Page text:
Days is one of the more Warholian of the director's feature-length works with Tsai emptying his film of faces and especially bodies (and backpain) of all but the most minimal of narratives—unfolding over exceptional durations and deeply repetitive gestures. It is also a film of profound loneliness and the desire for human touch, premiering just before the world shut down.
Wife of a Spy (Kiyoshi Kurosawa, Japan)
One of the most constant investigators of Japanese identity, Kurosawa's first attempt at period drama provides a confrontative portrait of its former war atrocities. Progressing through a series of sharp, character-powered reversals, Kurosawa's mastery is present in full force—as is his deep knowledge of film history (as we see in a pitch perfect film-within-the-film that doubles as plot commentary).
3. The Calming (Song Fang, China)
There is something quite special about Song Fang’s quiet critical breakthrough, where a surrogate for the female writer-director models our own viewing experience as she passes alone looking at and listening to a succession of richly detailed poetic landscapes. The Calming is the most Japanese of contemporary Chinese films.
4. The Woman Who Ran (Hong Sang-soo, South Korea)
The Woman Who Ran ingeniously finds yet another way of retelling the same story in the space of a single feature—in this case relying on Hong axiom and muse Kim Min-hee to tell friends and acquaintances what’s been going on in her life (when she’s not re-watching the same movie twice in a brilliant self-reflexive aside).
Undine (Christian Petzold, Germany/France)
This bewitching Berlin highlight by the mid-career Petzold is a film of layers and of depths—literally of the historical strata of the Berlin cityscape that mythic heroine Paula Beer brings to life and the murky deep that her human lover Franz Rogowski dives. A film of exquisite mystery from one of giants of contemporary storytelling.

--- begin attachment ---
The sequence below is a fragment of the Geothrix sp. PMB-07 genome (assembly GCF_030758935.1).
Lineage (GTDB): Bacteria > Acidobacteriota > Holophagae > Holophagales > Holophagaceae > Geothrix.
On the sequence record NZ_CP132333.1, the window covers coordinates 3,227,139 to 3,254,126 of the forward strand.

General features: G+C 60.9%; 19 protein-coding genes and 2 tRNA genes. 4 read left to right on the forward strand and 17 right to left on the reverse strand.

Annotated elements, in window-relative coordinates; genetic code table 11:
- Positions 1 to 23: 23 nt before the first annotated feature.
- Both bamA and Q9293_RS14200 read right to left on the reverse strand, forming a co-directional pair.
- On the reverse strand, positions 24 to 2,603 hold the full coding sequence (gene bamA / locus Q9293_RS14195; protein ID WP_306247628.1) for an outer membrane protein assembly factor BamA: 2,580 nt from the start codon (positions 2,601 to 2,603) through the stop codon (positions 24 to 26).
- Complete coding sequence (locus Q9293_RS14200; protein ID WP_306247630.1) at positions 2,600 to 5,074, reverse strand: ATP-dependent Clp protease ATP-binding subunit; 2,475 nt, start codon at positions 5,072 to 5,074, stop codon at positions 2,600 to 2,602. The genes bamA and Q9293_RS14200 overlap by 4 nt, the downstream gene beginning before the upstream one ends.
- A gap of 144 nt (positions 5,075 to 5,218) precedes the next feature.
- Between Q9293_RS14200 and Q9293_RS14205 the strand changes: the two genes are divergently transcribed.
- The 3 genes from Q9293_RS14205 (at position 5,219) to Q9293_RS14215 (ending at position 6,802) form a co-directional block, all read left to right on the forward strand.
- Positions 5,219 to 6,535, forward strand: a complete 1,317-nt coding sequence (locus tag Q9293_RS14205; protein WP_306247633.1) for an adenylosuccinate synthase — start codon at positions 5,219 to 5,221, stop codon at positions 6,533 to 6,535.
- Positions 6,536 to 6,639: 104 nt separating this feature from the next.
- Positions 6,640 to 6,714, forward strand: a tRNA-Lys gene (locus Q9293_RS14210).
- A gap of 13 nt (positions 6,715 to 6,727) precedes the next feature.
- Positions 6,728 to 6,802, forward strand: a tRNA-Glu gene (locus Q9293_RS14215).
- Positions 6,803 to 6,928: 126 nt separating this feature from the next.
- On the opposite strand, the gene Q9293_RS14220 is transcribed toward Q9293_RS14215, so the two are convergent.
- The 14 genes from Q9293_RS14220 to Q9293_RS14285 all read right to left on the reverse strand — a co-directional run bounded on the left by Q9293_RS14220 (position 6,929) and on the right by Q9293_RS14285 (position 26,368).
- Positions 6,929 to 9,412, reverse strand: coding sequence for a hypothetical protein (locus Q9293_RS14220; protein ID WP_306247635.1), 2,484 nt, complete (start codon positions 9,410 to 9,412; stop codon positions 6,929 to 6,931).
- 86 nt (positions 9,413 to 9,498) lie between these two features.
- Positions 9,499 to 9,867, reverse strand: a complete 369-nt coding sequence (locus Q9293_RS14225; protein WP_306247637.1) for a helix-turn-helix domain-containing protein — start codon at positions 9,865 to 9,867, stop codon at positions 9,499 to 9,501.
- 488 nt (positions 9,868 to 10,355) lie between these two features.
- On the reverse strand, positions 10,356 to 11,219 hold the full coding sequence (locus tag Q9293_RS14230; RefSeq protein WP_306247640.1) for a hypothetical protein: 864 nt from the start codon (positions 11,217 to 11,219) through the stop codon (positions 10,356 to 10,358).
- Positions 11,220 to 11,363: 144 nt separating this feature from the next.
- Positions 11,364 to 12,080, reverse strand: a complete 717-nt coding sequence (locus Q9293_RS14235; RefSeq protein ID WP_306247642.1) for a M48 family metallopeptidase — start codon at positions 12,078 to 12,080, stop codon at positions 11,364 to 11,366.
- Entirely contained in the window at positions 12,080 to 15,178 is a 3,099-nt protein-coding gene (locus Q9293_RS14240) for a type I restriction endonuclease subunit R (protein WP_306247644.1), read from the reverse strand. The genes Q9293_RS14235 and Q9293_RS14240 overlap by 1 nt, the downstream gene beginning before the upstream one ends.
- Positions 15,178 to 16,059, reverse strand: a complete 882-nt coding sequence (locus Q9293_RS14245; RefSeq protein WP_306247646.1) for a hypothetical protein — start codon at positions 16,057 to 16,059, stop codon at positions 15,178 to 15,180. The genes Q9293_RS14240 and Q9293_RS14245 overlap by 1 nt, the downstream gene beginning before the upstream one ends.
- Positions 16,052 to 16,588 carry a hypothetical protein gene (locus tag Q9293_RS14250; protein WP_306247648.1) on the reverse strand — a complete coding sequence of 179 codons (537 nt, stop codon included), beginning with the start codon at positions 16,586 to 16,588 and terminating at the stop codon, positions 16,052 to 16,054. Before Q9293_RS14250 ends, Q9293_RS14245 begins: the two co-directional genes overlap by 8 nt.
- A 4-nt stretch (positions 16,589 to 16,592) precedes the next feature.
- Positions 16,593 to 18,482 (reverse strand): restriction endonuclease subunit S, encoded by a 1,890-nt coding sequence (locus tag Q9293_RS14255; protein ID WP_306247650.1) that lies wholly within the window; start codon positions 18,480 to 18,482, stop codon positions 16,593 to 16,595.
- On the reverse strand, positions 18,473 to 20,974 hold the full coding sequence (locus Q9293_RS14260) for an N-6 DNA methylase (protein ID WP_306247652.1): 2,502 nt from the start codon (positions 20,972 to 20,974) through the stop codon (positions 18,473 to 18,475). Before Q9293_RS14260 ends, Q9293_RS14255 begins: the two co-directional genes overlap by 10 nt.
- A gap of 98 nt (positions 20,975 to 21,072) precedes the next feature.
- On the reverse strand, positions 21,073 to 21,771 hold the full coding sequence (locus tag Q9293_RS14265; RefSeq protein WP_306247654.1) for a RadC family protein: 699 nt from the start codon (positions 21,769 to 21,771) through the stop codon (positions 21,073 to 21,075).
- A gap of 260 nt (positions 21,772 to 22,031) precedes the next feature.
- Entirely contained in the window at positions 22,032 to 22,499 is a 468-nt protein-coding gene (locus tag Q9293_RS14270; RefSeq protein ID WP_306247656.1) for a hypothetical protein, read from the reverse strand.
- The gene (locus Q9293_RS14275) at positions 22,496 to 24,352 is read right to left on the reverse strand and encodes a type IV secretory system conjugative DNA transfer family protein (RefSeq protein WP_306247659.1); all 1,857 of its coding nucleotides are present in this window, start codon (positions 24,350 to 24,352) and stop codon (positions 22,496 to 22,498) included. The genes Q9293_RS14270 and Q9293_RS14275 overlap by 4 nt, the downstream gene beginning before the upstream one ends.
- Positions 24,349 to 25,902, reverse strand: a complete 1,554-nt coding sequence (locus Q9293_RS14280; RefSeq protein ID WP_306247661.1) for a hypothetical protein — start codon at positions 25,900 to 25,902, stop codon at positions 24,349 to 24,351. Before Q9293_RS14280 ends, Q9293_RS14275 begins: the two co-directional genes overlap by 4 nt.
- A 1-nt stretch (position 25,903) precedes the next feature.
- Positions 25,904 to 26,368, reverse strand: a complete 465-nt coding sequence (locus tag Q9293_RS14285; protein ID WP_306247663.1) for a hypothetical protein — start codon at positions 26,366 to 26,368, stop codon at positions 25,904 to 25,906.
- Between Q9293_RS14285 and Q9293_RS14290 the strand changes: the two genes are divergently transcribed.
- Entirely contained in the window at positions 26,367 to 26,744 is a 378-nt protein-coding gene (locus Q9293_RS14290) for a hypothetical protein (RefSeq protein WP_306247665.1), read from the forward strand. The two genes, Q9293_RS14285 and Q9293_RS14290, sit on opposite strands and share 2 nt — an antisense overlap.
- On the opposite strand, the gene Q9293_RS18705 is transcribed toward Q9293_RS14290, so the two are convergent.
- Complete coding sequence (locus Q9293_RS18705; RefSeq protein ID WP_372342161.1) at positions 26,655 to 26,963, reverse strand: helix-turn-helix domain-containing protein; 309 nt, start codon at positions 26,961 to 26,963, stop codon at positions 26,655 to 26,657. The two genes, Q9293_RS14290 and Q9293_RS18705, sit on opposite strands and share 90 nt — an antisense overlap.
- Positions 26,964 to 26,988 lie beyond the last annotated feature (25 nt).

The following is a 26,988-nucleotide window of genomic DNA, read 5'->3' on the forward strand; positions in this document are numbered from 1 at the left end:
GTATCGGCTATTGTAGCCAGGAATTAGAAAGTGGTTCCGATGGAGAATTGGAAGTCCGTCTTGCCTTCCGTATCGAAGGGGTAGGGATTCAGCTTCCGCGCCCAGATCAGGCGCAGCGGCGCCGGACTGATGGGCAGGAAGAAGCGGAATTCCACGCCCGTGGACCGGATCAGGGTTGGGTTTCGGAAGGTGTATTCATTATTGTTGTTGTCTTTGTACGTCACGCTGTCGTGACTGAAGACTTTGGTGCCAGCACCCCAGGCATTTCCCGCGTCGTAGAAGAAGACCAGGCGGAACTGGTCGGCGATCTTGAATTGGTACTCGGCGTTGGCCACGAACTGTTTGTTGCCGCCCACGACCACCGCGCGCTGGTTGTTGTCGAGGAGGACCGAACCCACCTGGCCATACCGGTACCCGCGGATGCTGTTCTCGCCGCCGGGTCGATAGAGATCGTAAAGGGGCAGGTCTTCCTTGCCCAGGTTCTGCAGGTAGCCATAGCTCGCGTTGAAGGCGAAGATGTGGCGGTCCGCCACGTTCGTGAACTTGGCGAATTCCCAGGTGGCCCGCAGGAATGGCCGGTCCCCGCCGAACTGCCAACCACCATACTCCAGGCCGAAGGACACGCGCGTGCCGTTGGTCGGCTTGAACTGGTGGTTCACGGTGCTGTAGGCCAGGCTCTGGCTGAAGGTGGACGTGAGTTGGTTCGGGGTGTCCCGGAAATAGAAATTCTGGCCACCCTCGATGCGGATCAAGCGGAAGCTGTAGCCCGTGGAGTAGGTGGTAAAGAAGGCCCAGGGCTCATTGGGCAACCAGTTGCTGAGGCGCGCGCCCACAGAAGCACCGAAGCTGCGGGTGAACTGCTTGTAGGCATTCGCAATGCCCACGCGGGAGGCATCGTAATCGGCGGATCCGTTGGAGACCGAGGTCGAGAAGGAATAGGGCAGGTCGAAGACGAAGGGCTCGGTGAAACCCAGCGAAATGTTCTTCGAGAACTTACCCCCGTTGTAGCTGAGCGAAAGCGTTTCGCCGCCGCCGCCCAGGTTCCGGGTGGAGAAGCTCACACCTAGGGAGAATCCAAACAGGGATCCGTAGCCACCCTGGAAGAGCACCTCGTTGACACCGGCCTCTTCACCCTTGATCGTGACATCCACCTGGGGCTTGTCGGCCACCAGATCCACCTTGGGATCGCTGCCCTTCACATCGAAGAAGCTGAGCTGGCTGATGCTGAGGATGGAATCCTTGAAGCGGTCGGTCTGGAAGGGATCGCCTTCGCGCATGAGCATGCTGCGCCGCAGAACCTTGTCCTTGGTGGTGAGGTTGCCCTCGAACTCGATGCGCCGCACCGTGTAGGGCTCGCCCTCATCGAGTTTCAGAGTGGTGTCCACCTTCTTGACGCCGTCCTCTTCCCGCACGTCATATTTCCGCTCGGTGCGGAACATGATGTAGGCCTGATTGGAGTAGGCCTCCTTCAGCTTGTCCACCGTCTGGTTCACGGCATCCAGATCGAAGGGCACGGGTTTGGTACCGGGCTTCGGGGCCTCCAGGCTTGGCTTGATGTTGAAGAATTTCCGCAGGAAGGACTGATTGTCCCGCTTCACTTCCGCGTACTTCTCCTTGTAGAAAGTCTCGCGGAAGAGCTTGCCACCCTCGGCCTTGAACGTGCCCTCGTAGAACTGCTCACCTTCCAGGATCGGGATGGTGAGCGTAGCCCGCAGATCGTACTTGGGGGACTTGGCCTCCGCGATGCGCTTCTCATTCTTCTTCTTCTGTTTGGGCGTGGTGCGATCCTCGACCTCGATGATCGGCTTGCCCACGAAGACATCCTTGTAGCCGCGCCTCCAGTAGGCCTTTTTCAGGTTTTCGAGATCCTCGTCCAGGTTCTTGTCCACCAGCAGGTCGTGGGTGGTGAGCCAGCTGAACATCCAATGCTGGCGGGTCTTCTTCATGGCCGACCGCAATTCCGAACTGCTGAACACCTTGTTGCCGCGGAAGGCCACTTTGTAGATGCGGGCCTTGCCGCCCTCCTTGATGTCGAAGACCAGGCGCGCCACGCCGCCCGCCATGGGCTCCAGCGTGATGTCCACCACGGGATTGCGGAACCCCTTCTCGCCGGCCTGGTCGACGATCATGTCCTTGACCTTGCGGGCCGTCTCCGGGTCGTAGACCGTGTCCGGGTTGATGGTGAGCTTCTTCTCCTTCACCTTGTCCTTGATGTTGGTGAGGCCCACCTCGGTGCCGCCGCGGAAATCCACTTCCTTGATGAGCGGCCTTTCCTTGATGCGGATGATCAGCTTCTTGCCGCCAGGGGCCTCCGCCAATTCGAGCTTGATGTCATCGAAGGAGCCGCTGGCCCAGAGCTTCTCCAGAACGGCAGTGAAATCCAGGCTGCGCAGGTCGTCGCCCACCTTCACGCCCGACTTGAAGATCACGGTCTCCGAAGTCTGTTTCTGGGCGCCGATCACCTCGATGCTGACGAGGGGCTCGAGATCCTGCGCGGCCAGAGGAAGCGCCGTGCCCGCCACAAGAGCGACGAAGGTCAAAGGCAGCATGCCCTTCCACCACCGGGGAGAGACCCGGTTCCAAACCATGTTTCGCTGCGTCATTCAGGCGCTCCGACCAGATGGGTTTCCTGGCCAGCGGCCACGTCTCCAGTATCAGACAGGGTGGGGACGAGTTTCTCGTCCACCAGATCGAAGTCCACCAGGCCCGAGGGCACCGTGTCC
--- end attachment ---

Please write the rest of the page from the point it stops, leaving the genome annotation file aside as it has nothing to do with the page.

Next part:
6. The Salt of Tears (Philippe Garrel, France/Switzerland)
At this point an old master who has been experiencing a long, late-career renaissance (since at least 2013's extraordinary Jealousy), the post-New Wave Garrel returns with one of his most purely entertaining tales of romantic coupling and parting—complete with a liberated heroine who turns the table on the film’s noncommittal male.
Lovers Rock (Steve McQueen, United Kingdom)
The consensus peak of British director Steve McQueen’s powerful five-film historical portrait of London’s West Indian community (Small Axe), Lovers Rock rhythmically unfolds over the course of an underground blues party, culminating in an epic singalong to 1979 hit “Silly Games.” A group of films defined by McQueen's long narrative pauses.
City Hall (Frederick Wiseman, United States)
Boston Mayor Marty Walsh emerges as a Wiseman rarity in this surprisingly brisk, nearly-five-hour documentary portrait of big-city governance: a compelling human subject who anchors an archetypal American institution. We are living in the midst of one of Wiseman's greatest periods—as he blows past his ninetieth birthday.
The Works and Days (of Tayoko Shiojiri in the Shiotani Basin) (C.W. Winter & Anders Edström, United States/Sweden/Japan/United Kingdom)
Across its monumental, work-day runtime, Winter and Edström blend the real-world (Tayoko, her family, friends and the Kyoto countryside) and the artificial (professional actors and other phantoms) in the service of a vividly present—and remembered—quotidian reality. A film that respires with the immense beauty of the ordinary.
Malmkrog (Cristi Puiu, Romania/Serbia/Switzerland/Sweden/ Bosnia and Herzegovina/North Macedonia)
Occluded framings through open doorways—in the manner of Aurora—and a philosophical torrent of words (Sieranevada) made for one of the year’s most singular viewing experiences. Introducing a resurrection of sorts into its conversational structure, Puiu's dense text is literally one to read and re-read for all but the film's native speakers.